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Pesticides - An explosive cocktail

Trust the Greens for non-contaminated food

Thanks to the Greens, EU legislation on pesticides has been significantly strengthened. Pesticides that are carcinogenic, mutagenic or damage reproduction will be phased out in Europe, unless exposure to them is negligible. Persistent, bioaccumulative and toxic substances (PBTs) will not be reapproved. The protection of bees has also been improved and there will be stricter safety criteria for pesticides that are immunotoxic or harmful to the development of the nervous system. However, a lot still needs to be done.

In Europe, more and more foodstuffs are contaminated with various residues of pesticides. This is particularly true for fruit and vegetables, with statistics indicating a clear trend towards multiple residues. Scientists are still quarrelling about the risks linked to these cocktails, but ever more signs for cumulative and synergistic effects between pesticide residues, with possibly consequences for public health, are on the record. Toxicologists are used to examine the effects of single substances, and to assess their safety in an isolated setting. However, it is obvious that different substances used on the fields can also cumulate in foods and lead to undesired toxic effects on our plate. 

Moreover, the residues detected in regular monitoring, while serious enough in themselves, are likely to seriously underestimate the real level contamination: only around half of the pesticides currently used can be detected by routine chemical analytic methods.  For this reason, the Greens are calling for comprehensive monitoring so that all residues in food and in the environment are effectively measured, and not just those detectable with multi-residue methods.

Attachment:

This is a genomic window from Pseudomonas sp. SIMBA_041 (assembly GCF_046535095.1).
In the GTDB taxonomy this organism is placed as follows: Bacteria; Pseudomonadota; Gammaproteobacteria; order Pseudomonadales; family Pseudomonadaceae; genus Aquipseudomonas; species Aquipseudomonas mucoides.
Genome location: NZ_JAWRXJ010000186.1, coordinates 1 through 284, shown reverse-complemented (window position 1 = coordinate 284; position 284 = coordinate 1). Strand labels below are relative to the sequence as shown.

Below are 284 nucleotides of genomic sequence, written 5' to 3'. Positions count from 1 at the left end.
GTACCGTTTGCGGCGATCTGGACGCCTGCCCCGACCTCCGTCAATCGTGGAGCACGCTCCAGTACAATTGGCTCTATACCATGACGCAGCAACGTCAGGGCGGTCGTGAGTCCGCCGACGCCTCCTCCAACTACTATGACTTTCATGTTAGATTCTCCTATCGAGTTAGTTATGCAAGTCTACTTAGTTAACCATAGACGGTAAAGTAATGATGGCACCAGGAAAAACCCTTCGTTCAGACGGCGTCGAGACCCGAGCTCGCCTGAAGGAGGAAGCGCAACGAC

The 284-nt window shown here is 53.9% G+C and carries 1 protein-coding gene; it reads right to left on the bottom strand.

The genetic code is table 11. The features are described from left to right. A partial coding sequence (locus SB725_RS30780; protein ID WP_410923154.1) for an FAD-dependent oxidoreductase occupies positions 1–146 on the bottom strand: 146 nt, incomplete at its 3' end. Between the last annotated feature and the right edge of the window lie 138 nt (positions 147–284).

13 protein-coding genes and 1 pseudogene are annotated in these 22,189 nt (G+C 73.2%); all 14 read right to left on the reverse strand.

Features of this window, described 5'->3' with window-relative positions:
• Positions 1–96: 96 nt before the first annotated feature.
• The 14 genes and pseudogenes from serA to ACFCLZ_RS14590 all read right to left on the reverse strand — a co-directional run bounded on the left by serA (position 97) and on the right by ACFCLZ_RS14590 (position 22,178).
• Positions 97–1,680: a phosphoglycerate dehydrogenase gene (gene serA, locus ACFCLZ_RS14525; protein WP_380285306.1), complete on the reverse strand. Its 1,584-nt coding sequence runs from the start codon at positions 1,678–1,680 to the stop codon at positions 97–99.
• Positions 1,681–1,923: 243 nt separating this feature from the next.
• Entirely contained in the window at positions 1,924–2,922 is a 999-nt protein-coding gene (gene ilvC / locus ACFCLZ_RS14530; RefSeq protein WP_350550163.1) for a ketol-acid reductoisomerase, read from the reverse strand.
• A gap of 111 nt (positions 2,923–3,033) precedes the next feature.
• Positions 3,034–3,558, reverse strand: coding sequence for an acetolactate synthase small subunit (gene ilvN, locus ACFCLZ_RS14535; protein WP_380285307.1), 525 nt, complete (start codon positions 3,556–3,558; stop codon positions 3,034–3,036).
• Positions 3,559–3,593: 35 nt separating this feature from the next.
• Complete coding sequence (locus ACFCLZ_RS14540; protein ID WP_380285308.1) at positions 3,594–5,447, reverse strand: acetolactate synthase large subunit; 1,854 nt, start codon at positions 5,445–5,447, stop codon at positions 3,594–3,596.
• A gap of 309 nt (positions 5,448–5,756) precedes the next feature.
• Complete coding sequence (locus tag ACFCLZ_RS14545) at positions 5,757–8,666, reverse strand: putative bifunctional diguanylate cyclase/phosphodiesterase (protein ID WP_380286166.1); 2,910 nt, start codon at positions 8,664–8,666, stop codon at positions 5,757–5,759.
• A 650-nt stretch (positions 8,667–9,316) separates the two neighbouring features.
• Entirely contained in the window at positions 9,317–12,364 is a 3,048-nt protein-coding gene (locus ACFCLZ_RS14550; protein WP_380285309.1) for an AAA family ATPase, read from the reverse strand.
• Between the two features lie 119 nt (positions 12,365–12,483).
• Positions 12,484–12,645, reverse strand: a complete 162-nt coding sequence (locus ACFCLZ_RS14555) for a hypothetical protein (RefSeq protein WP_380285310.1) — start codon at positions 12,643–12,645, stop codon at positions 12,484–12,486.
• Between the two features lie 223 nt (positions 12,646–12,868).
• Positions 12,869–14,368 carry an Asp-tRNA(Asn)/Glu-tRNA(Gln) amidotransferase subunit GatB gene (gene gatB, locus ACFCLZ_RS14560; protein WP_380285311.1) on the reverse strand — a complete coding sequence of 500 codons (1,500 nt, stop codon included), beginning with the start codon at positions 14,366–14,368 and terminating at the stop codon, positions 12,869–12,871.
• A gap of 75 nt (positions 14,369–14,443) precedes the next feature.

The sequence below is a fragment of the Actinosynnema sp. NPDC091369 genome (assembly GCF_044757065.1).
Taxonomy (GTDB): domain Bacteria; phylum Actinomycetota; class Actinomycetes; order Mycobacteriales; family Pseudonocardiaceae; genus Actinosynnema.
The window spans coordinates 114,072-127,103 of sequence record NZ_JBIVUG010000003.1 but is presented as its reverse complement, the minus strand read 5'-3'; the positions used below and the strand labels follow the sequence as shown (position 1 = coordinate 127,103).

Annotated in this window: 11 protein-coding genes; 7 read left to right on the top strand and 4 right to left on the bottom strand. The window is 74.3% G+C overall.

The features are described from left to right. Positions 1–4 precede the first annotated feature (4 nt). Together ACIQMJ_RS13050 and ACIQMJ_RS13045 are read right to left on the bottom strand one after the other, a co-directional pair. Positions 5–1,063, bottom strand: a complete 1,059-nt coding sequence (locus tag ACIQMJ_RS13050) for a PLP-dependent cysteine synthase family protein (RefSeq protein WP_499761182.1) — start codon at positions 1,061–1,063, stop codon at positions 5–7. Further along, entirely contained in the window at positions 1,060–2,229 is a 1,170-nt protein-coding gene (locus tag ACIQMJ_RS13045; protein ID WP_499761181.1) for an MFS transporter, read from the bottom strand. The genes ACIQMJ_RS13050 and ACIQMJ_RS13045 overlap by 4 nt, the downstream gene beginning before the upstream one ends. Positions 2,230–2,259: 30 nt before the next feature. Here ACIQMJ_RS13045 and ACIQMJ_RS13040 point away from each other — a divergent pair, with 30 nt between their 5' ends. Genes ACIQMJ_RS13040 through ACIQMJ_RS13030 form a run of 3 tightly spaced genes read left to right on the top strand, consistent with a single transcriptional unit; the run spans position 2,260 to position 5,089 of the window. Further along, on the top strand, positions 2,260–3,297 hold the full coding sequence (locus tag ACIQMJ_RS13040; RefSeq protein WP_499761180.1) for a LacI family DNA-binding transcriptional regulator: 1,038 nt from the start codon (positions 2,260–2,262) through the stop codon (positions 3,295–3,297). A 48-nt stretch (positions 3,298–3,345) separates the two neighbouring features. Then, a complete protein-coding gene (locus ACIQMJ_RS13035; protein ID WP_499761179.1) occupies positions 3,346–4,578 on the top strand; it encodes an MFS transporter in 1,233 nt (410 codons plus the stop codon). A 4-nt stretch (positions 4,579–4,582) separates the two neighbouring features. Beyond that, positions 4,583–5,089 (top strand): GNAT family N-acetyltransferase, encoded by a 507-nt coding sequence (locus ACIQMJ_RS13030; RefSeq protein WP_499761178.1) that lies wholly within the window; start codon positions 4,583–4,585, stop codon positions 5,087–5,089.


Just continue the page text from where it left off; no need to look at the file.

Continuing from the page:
Pesticide residues are not inevitable: organic farmers do not use chemical pesticides at all. And numerous conventional farmers, who have subscribed to pesticide reduction programmes, prove that pesticides are only a last resort in a series of measures of careful crop protection. Provided that adapted crop varieties are chosen, that the soil is kept healthy through sustainable crop rotation and that the benefits of predators are availed of, pesticide use can be substantially reduced or even avoided. It is therefore essential that compulsory programmes for the reduction of pesticide use are put in place in all member states.


Press release
European Union
Hemicycle European Parliament Strasbourg
© Christian Kaufmann
Picture of vegetables on a table
Press release

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